• Pursuing a side project isn’t all fun and games, you have to pay to play.
  • Everything starts small and it grows by taking it one day at a time.
  • Turning your side project into a paid dream job isn’t a sprint—it is a marathon and it’s all about pacing yourself.
  • These things don’t happen overnight as big rewards and wins need to be earned.
  • You have to pay the price in order to get paid.
  • You get back what you put in.

Show Notes

Jan 18, 2017

This 3 part series of starting a side project is inspired by Lauren Hom's initiative of starting a side project in 2017. She has found massive success in her young career all from creating the type of work she wants to get to paid for with side projects. Her Side Projects: Your New Secret Weapon blog series along with a free mini email course are a great place for you to check out if you need some additional inspiration after this podcast series.

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Would you believe me if I told you I have a friend who bought a Russian spacesuit on eBay and began photographing himself as just an everyday astronaut in public?

What if I told you this silly project is now becoming his full-time business pursuit?

The person I’m referring to is my local friend Tim Dodd and he is the creator of the Everyday Astronaut account on Instagram.

This was just a little experiment that exploded with creative potential.

I’ll get back to Tim later, but the point I’m trying to make is that you never know what side projects can turn into.

For example, Uber was a side project. The Tim Ferris Podcast was a side project. Perspective-Collective is an ongoing side project.

You get the picture.

This is the beginning of a 3 part series which covers the benefits to pursuing a side project in 2017:

  • Part 1: Start seeing your side project hobby as something with greater creative potential.
  • Part 2: Side projects allow you to attract the kind of work you want to get paid for.
  • Part 3: 3 ingredients for increasing exposure for your side project.

Let’s get started.

Indication of Future Creative Potential

I recently read a Medium article by Busy Building Things and it summed up perfectly how a side project should be perceived.

It states, “Side projects are much more than simply hobbies, they are indicators of what you are capable of building.”

My hobby used to be drawing which led me to creating the side project of Perspective-Collective in April of 2014. It started off with me just needing a name to house all the art I was cooking up.

The thought of calling this 'brand' Scotty Russell Graphics was sounding pretty douchey and I reluctantly went with Perspective-Collective (I wasn't a fan of this name at the time but I rolled with it).

What I didn’t realize is this new side project was providing me the platform to create whatever the hell I wanted. I had no idea it would grow like this.

Over 2.5 years, this side project has led me to:

  • blogging
  • public speaking
  • getting great interviews and features
  • getting great freelance
  • teaching workshops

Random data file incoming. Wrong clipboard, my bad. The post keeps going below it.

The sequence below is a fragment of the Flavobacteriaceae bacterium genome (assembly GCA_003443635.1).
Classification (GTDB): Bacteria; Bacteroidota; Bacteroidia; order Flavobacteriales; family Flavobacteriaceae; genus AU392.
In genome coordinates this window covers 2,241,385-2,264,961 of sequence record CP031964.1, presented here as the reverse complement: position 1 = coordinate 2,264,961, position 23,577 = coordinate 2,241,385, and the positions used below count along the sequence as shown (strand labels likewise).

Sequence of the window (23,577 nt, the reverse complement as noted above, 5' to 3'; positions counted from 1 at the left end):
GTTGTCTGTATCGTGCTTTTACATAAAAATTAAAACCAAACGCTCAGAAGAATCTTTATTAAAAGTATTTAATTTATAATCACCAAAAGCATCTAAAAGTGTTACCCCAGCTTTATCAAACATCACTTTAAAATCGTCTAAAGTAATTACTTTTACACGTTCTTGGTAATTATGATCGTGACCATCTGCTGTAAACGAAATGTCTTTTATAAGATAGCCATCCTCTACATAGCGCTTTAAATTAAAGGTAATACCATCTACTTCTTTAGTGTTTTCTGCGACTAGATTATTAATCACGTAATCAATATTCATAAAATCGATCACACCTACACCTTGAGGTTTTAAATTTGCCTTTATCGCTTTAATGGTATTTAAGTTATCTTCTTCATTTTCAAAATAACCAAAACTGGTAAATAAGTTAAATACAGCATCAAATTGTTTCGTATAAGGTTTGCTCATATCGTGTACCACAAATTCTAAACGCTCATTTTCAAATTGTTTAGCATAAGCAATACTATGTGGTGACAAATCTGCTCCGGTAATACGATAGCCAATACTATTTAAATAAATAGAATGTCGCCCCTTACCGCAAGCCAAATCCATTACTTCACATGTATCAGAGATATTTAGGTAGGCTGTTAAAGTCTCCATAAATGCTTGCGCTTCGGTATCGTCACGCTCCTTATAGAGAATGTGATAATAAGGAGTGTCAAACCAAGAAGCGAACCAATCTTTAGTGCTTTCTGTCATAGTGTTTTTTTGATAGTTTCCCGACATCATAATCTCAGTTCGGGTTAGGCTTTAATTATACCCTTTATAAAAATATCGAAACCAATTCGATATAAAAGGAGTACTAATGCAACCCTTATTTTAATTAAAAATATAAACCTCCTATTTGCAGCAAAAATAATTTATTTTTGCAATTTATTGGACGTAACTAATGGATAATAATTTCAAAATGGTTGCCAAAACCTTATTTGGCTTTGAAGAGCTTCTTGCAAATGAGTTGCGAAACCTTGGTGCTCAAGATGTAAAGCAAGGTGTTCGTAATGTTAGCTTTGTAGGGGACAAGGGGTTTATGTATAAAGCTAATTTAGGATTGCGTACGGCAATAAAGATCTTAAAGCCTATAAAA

• starting my own Perspective Podcast
  • building relationships with creatives all over the world

During this span, I’ve been able to catch a glimpse of what I’m capable of building. I fully believe that I can turn this into my full-time dream job someday if I continue to push it.

It’s funny because it all starts with an idea but can rapidly change when you decide to act on it.

That little idea you’ve had swimming in your head could change your life.

Create Something Dope In Your Own Lane

My friend Chuck Means told me a phrase that he heard the other day that went along the lines of “Creating Something Dope In Your Own Lane.”

I’m a big advocate for pursuing your own creative path by doing work that resonates with you. If you’re creating work that you're enthusiastic about, then you are making dope work by your own standards.

No one else’s definition of “dope work” applies here.

Over time, if you consistently share this dope work, you’ll give others the opportunity to think it’s dope as well.

It’s easy to feel you have to follow the footsteps of other creatives. However, I encourage you to be inspired but stay in your lane because your creative DNA and story are unique.

Going back to Tim… I mean Everyday Astronaut. He matched his greatest strength / skillset (photography and space knowledge) with his greatest passion (outer space and dreams to become an astronaut) and started a little project that he thought was dope.

Note: I wrote a blog post series about finding your greatest strength, greatest passion and your sweet spot awhile back.

Your Side Project Has Greater Potential Than You Think

Clearly, he’s in his own lane because this is an insanely clever and refreshing idea.

He started by taking spectacular photos of himself in his space suit doing normal things non-astronaut individuals would be doing like washing the car.

He hit it hard for about two years and next thing you know he's been featured by:

  • Instagram
  • Reddit
  • Buzzfeed
  • etc.

I’d say he's gotten some solid indications that this side project has some great creative potential.

It’s now to the point where he is taking the risk of setting aside his successful wedding photography career so he can pursue this full-time. His goal is to begin speaking and teaching his knowledge of photography and space while maintaining his quirky character he created.

If this can happen for Tim, why can’t it happen for you?

What’s Your Side Project Idea?

What is something that you’re interested in pursuing?

As Gary Vee puts it, “What is it you wish you could do every day and get paid for?”

Stop seeing your side project as only a hobby when it could blossom into something much bigger.

If you want it bad enough, anything is possible.

2017 is here and you have a fresh opportunity to make it happen.

Next week’s Part 2 episode will hit on how side projects allow you to attract the kind of work you want to get paid for.

Key Takeaways

  • “Side projects are much more than simply hobbies, they are indicators of what you are capable of building.”
  • It all starts with an idea but can rapidly change when you decide to act on it.
  • That little idea you’ve had swimming in your head could change your life.
  • Pursue your own creative path by doing work that resonates with you.
  • By consistently sharing what you think is dope, you'll give enough opportunities for others to think it's dope as well.
  • Be inspired but stay in your lane because your creative DNA and story are unique.

Show Notes